The Affenpinscher is a terrier-like toy breed of dog.
|Affenpinscher quick facts
||Rough & thick
||Medium to high
|Guard dog ability:
Weighing 7 to 9 pounds (3-4 kg) and not exceeding 11 inches (24-30 cm) in height at the withers, the Affenpinscher has harsh rough coat and a monkey-like expression (Affe means monkey in German). Its coat is shaggier over the head and shoulders forming a mane, with shorter coat over the back and hind quarters. It is harsh and wiry in texture. The FCI and UK breed standards specifies that the coat must be black, but the AKC also allows gray, silver, red, black and tan, and belge (not beige; belge is a mixture of red, black and white hairs); other clubs have their own lists of acceptable colours, with black being the preference.
Affenpinschers have a distinct appearance that some associate with terriers. They are different from terriers, however, in that they are actually part of the pinscher-schnauzer subgroup of group 2 in the FCI classification so often get along with other dogs and pets. They are active, adventurous, curious, and stubborn, but they are also fun-loving and playful. The breed is confident, lively, affectionate towards family members and also very protective of them. This loyal little dog enjoys being with its family. It needs consistent, firm training because some can be quite difficult to housebreak. The training should be varied because the dog can easily become bored.
Affenpinschers are somewhat territorial when it comes to their toys and food, so they are not recommended for very small children. This dog is mostly quiet but can become very excited if attacked or threatened and shows no fear toward any aggressor. It is best suited for a family who likes a show and has a sense of humor.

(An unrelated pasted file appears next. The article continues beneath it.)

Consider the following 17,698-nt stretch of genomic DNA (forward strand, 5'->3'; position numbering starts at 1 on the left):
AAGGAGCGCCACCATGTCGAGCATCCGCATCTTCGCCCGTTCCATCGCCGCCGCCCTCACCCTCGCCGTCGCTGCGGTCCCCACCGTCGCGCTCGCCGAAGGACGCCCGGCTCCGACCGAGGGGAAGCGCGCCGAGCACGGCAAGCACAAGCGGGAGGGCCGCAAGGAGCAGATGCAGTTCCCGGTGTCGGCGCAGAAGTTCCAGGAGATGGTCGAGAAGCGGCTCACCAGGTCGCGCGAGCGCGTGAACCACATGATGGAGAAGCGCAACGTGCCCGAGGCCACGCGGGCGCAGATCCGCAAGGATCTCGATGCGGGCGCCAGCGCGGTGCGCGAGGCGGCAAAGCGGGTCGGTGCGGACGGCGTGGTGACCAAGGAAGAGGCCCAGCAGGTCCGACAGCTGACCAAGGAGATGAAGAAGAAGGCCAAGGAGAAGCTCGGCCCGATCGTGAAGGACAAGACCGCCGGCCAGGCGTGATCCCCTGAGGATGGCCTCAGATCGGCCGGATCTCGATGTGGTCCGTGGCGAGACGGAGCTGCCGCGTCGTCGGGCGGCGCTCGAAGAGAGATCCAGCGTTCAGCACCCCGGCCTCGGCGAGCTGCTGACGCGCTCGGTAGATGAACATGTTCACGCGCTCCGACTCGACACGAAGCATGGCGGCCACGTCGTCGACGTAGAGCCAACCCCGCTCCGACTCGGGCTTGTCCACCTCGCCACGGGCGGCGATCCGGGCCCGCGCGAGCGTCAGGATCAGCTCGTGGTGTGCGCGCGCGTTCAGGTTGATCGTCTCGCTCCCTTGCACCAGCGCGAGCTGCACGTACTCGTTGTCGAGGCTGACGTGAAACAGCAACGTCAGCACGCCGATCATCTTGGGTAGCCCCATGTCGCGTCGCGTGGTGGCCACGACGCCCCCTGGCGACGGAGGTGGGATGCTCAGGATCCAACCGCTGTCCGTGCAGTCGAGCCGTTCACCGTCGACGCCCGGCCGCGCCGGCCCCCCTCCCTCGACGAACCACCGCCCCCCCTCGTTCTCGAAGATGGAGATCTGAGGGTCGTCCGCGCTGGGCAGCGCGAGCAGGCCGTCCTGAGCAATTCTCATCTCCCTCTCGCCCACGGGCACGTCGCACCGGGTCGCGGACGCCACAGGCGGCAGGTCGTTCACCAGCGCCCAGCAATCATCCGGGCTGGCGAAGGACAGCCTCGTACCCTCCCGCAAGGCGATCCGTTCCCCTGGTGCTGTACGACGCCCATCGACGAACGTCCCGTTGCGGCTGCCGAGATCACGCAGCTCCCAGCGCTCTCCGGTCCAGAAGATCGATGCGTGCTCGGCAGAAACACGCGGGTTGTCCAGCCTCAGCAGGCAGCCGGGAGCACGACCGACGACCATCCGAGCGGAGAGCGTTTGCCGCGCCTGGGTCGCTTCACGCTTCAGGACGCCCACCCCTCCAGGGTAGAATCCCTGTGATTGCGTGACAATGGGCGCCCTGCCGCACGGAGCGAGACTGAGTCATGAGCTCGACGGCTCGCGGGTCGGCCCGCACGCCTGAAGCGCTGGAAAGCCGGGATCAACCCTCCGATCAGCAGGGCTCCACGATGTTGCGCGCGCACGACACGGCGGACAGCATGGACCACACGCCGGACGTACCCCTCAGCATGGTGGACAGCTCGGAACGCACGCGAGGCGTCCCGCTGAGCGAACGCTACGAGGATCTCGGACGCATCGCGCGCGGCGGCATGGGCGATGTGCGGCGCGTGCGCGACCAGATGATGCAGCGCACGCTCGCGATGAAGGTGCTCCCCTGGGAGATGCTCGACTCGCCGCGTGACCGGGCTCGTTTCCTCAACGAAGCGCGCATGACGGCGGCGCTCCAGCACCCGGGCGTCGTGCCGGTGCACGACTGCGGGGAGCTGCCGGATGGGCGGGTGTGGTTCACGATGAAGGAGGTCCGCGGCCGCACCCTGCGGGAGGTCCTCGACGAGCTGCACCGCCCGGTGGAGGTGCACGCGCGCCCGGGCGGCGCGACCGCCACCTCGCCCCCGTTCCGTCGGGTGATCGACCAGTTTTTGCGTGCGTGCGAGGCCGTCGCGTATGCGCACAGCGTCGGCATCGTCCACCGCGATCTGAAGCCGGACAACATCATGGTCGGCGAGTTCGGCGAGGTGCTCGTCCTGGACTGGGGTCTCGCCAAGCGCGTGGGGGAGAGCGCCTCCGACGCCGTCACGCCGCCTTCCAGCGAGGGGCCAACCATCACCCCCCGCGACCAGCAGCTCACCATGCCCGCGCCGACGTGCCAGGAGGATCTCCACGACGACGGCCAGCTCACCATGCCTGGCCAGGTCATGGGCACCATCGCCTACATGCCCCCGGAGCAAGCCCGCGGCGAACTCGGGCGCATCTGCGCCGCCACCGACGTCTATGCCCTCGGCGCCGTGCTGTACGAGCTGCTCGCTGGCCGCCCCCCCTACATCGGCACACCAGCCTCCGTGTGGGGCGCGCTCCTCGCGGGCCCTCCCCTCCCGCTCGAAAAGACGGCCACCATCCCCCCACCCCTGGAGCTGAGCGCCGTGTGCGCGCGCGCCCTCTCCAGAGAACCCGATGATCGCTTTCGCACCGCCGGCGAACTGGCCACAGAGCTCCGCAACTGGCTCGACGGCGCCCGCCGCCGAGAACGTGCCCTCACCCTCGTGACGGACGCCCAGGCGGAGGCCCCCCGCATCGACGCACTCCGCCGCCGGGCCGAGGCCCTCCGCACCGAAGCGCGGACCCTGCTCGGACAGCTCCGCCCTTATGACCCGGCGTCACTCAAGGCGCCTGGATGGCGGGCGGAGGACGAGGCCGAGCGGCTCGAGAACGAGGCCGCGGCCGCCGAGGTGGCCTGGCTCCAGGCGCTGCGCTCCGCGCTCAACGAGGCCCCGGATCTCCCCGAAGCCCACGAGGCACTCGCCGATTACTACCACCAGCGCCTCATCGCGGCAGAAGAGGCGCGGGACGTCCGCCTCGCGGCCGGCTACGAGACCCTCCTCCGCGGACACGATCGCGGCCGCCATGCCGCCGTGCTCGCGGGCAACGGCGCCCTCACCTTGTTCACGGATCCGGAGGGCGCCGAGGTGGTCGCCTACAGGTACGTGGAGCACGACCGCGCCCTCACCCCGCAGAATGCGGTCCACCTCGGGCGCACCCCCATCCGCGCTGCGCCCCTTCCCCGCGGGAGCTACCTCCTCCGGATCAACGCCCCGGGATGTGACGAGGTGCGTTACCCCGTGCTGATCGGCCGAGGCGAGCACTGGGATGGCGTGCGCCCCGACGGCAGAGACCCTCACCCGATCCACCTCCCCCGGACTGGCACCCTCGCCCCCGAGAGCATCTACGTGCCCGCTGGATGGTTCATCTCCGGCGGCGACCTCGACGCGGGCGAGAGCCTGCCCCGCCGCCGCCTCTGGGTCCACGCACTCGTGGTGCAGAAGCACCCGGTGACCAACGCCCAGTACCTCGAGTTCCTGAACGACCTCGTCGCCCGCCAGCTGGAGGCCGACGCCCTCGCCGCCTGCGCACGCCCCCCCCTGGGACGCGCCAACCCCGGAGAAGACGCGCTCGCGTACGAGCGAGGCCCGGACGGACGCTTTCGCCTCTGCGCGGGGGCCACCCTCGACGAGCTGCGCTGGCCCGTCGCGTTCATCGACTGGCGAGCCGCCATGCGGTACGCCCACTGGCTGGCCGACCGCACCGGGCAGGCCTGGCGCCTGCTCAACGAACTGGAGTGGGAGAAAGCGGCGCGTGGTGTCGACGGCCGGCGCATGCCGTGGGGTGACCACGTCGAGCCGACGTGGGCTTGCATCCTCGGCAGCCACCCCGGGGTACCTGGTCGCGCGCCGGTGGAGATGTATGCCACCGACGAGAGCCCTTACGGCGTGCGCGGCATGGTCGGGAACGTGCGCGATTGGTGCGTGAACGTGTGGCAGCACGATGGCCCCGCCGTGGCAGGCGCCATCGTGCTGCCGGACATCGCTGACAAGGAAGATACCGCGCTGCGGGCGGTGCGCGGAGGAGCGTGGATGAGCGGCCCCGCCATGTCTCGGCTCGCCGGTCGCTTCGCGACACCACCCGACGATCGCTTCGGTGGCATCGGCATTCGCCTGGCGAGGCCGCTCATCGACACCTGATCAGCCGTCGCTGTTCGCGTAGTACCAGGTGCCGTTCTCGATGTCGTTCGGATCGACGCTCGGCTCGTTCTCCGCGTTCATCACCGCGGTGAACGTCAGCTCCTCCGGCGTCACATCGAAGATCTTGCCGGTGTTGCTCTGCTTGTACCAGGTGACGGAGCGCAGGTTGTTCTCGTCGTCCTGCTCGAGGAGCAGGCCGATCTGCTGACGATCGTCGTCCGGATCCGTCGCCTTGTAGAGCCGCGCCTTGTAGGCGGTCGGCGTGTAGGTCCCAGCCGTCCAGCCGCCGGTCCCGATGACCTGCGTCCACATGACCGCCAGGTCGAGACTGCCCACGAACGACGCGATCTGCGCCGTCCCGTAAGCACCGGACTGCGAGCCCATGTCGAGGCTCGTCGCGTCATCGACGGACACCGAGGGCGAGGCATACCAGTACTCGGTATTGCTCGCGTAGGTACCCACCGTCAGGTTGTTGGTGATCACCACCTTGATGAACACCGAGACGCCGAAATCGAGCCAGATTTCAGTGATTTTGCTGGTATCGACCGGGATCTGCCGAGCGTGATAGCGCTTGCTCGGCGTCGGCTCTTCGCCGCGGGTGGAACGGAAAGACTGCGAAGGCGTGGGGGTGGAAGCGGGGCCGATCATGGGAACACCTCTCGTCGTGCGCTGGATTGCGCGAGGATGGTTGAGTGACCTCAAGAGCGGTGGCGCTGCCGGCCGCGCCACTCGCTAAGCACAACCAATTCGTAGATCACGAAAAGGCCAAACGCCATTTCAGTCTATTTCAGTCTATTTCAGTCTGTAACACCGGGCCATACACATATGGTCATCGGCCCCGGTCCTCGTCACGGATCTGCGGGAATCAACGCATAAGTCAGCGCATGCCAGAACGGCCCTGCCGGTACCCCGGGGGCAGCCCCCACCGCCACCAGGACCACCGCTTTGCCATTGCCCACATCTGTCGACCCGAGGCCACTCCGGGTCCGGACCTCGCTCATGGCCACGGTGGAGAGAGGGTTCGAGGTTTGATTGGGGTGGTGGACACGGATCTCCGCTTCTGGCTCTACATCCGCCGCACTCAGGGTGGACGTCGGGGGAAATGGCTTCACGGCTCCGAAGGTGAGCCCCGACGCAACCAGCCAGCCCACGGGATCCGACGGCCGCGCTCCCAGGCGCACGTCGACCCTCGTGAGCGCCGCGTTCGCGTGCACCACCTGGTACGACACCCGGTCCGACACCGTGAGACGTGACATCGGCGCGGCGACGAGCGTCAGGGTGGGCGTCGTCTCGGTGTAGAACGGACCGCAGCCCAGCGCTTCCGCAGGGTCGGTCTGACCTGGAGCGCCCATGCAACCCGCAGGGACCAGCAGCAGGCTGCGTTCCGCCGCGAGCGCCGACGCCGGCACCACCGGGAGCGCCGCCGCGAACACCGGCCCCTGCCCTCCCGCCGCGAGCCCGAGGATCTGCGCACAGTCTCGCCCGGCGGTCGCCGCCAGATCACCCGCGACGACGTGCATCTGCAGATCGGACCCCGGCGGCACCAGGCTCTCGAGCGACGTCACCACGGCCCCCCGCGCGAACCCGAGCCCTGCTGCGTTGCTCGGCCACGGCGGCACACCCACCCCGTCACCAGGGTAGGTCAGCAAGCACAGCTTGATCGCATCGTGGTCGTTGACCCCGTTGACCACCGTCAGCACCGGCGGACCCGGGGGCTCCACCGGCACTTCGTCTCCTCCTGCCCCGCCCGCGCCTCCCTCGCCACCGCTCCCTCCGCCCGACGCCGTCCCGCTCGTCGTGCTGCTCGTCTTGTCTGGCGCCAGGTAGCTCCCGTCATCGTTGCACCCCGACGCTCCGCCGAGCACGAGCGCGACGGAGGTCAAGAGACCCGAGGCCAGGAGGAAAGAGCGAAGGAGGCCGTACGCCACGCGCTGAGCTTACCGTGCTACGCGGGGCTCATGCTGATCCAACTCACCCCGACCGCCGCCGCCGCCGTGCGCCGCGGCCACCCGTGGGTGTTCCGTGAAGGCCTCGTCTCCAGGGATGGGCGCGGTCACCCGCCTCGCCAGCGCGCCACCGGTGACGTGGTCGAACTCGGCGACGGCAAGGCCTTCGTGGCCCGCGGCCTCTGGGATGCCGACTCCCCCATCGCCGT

The Affenpinscher can get hip dysplasia. As with many small breeds of dog they are prone to collapsed trachea, which is best avoided by walking the dog with a harness instead of a collar. Cataracts are occasionally reported. 
The breed is German in origin and dates back to the seventeenth century. Its name is derived from the German Affe ("ape", "monkey") . The breed predates and is ancestral to the Griffon Bruxellois (Brussels Griffon) and Miniature Schnauzer.
Dogs of the Affenpinscher type have been known since about 1600 but these were somewhat larger, about 12 to 13 inches, and came in colors of gray, black, fawn, black and tan, gray and tan, and even red. White feet and chest were also common. The breed was created to be a ratter, working to remove rodents from kitchens, granaries, and stables.
Affenpinschers need to be groomed two to three times a week because of their 1 inch coat.
- ^ a b http://www.dogdomain.com/FCI/fcistandards/fci-186.htm FCI breed standard. Retrieved March 23, 2007
- ^ http://www.thekennelclub.org.uk/item/177 The Kennl Club (UK) breed standard. Retrieved March 23, 2007
- ^ http://www.akc.org/breeds/affenpinscher/index.cfm AKC breed standard. Retrieved March 23, 2007
- ^ a b http://www.upei.ca/cidd/breeds/affen2.htm Canine Inherited Disorders Database, University of Prince Edward Island. Retrieved March 23, 2007
- ^ http://www.affenpinscher.org/breed_history.htm Affenpinscher Club of America: Breed History. Retrieved March 23, 2007
Clubs, associations and societies
|Affenpinscher ?· Australian Silky Terrier ?· Bichon Fris?© ?· Bolognese ?· Boston Terrier ?· Cavalier King Charles Spaniel ?· Chihuahua ?· Chinese Crested Dog ?· Coton de Tulear ?· English Toy Terrier ?· Griffon Bruxellois ?· Havanese ?· Italian Greyhound ?· Japanese Chin ?· King Charles Spaniel ?· L?¶wchen ?· Maltese ?· Miniature Pinscher ?· Papillon ?· Pekingese ?· Pomeranian ?· Pug ?· Toy Manchester Terrier ?· Yorkshire Terrier